Read any survey that tries to identify what skills employers are looking for in job-seekers and invariably computer skills will be near the top of the list. Because of this, resumes and cover letters often become a dumping ground for long lists of software and assertions of technical know-how. Since many job-seekers claim similar levels of computer knowledge and expertise, an employer who is inundated with resumes may have difficulty recognizing your technical qualifications even if you are the most tech-savvy applicant.

So how do you stand out from the crowd and demonstrate to a prospective employer that you know your way around a computer ? Simply stating that you have computer skills and knowledge of Microsoft Word 2003 is not enough in this competitive job market – here are four ways to demonstrate your skill:

1. Stake out some special ground. Many workers are comfortable in using Microsoft Windows and Microsoft Office. Many employers use alternate operating systems and office productivity software. Knowledge of Apple operating systems, Linux, Open Office and Google Docs is one sign of a job applicant who is very interested in technology and comfortable working in a variety of applications.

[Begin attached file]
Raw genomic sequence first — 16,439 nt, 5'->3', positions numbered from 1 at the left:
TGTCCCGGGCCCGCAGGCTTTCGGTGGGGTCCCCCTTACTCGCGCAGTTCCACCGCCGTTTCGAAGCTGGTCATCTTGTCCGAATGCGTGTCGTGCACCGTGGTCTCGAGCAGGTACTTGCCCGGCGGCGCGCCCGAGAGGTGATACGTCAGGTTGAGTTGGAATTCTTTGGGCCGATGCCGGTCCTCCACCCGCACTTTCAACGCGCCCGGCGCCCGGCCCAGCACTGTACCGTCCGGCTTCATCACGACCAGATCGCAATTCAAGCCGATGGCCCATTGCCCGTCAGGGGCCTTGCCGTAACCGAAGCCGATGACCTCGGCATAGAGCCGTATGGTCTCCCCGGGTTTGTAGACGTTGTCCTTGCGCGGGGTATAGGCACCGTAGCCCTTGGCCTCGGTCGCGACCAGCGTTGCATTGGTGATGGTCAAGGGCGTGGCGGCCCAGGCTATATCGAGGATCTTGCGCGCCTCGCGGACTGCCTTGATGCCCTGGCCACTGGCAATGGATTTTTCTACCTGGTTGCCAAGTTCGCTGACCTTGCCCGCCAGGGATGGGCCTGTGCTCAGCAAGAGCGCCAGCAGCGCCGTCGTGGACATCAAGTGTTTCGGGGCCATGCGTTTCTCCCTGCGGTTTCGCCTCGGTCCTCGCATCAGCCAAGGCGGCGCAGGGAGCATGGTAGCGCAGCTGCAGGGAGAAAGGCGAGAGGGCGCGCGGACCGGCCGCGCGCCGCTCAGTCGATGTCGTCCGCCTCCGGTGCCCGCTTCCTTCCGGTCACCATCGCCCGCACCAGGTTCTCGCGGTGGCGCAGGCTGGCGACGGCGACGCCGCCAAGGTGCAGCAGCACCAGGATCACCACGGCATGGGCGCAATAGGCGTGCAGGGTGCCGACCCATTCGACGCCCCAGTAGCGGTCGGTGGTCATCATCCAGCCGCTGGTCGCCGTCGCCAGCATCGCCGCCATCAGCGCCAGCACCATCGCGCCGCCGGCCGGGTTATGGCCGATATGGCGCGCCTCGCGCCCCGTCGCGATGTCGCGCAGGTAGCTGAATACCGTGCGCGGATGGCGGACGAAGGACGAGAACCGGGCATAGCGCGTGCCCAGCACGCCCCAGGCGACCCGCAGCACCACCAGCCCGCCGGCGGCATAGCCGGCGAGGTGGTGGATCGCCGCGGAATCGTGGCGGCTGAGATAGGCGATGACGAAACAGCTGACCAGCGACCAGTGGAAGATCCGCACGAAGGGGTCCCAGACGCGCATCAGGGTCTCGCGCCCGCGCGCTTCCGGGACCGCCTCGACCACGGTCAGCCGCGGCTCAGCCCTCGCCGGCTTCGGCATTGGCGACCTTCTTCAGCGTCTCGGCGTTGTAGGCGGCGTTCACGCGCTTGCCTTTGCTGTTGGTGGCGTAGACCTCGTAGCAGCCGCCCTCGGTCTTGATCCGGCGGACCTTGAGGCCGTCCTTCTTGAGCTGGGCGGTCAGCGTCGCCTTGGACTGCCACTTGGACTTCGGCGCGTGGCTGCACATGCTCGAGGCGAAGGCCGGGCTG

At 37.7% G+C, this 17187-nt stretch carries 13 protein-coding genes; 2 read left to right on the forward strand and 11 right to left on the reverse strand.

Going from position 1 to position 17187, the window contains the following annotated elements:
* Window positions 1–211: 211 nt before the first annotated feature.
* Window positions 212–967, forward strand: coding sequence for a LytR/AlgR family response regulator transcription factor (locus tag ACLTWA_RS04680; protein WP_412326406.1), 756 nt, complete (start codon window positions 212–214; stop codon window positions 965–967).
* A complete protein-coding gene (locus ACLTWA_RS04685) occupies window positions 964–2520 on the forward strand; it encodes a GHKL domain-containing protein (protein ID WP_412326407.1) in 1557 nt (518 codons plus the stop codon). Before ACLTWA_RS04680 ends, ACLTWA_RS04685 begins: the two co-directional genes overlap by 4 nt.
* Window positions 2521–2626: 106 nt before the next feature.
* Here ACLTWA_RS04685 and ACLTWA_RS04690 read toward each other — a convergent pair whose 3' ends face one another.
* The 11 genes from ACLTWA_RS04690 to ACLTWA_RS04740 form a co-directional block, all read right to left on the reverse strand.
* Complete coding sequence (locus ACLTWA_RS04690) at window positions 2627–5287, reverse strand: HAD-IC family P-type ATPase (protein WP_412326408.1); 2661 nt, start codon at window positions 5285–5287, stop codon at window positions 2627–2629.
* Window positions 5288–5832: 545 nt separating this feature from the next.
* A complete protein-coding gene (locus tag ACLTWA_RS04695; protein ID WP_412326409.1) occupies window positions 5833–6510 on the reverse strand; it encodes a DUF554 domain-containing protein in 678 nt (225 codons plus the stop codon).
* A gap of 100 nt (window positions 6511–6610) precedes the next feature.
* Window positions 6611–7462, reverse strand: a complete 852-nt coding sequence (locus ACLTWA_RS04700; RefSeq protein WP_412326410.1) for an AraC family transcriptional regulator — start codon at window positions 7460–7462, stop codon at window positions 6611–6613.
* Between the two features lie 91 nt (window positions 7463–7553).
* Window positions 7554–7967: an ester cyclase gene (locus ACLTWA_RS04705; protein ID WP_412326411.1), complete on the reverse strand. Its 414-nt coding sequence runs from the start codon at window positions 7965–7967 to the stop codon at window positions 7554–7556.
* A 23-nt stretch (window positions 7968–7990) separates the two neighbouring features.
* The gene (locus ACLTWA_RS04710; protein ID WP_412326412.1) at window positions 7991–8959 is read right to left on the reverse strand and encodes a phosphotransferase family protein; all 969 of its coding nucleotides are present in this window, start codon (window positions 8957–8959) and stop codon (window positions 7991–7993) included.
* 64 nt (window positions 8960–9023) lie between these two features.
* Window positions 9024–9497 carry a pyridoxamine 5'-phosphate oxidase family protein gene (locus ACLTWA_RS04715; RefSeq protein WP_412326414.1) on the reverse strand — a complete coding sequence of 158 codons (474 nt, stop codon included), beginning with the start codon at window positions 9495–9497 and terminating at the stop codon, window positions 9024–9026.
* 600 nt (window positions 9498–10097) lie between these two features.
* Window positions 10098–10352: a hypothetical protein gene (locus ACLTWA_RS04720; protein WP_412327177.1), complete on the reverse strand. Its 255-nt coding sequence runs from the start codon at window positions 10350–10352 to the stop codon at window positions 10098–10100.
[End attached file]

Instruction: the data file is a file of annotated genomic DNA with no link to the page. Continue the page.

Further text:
2. Take it to the next level. While many people can use Microsoft Access for data-entry, fewer people know how to design a simple database. Even more rare, is someone who can update a company website or maintain a blog. Being able to create a pivot table in Excel or to prepare a mail-merge in Word are other examples. Having these types of next-level skills on your resume will help you stand out.

3. Be Social. Some larger companies employ social media experts or brand ambassadors to manage their social media presence, but smaller organizations do not have that luxury. By listing your various social media skills (Twitter, Facebook, LinkedIn, etc) on your resume, an employer may realize that you bring value-added skills that may be used to help the employer with social media campaigns.

4. Programability. Even if you are not a computer programmer having even a basic knowledge of a programming language like Ruby on Rails or Javascript will set you apart. If that seems too ambitious, knowing how to create a macro in Access or Excel can also be helpful.

All of these employer expectations place extra pressure on job-seekers to stay current and to learn new technologies. Luckily, the Internet is an amazing resource full of free online courses, textbooks, software and tutorials that would allow a motivated individual to check off a number of the boxes mentioned in this article. Most job-seekers have some dead time in their job search schedule. Using three or four hours a week to learn a new skill or brush up on an old one can make all the difference in the world to an employer who is looking to hire someone who thrives in a digital world.